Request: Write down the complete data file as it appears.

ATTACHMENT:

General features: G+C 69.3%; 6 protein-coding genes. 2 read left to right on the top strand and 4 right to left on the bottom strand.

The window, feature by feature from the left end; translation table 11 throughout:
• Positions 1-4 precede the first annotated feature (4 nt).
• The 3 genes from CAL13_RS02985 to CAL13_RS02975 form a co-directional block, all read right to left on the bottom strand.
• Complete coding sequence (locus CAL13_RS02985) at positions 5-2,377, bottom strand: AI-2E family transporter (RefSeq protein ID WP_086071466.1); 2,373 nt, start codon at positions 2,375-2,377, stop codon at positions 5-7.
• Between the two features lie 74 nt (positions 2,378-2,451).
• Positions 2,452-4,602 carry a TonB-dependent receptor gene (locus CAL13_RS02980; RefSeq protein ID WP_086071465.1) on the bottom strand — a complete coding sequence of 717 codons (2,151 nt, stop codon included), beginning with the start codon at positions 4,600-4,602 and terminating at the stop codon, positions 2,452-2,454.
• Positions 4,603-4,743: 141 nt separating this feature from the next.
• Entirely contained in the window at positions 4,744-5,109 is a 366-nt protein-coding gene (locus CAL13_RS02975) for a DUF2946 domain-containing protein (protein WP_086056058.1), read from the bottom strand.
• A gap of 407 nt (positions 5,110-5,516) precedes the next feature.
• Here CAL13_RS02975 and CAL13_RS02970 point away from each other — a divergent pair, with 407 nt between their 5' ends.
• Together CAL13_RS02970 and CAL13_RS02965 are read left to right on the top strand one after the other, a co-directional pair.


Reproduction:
General features: G+C 69.3%; 6 protein-coding genes. 2 read left to right on the top strand and 4 right to left on the bottom strand.

The window, feature by feature from the left end; translation table 11 throughout:
• Positions 1-4 precede the first annotated feature (4 nt).
• The 3 genes from CAL13_RS02985 to CAL13_RS02975 form a co-directional block, all read right to left on the bottom strand.
• Complete coding sequence (locus CAL13_RS02985) at positions 5-2,377, bottom strand: AI-2E family transporter (RefSeq protein ID WP_086071466.1); 2,373 nt, start codon at positions 2,375-2,377, stop codon at positions 5-7.
• Between the two features lie 74 nt (positions 2,378-2,451).
• Positions 2,452-4,602 carry a TonB-dependent receptor gene (locus CAL13_RS02980; RefSeq protein ID WP_086071465.1) on the bottom strand — a complete coding sequence of 717 codons (2,151 nt, stop codon included), beginning with the start codon at positions 4,600-4,602 and terminating at the stop codon, positions 2,452-2,454.
• Positions 4,603-4,743: 141 nt separating this feature from the next.
• Entirely contained in the window at positions 4,744-5,109 is a 366-nt protein-coding gene (locus CAL13_RS02975) for a DUF2946 domain-containing protein (protein WP_086056058.1), read from the bottom strand.
• A gap of 407 nt (positions 5,110-5,516) precedes the next feature.
• Here CAL13_RS02975 and CAL13_RS02970 point away from each other — a divergent pair, with 407 nt between their 5' ends.
• Together CAL13_RS02970 and CAL13_RS02965 are read left to right on the top strand one after the other, a co-directional pair.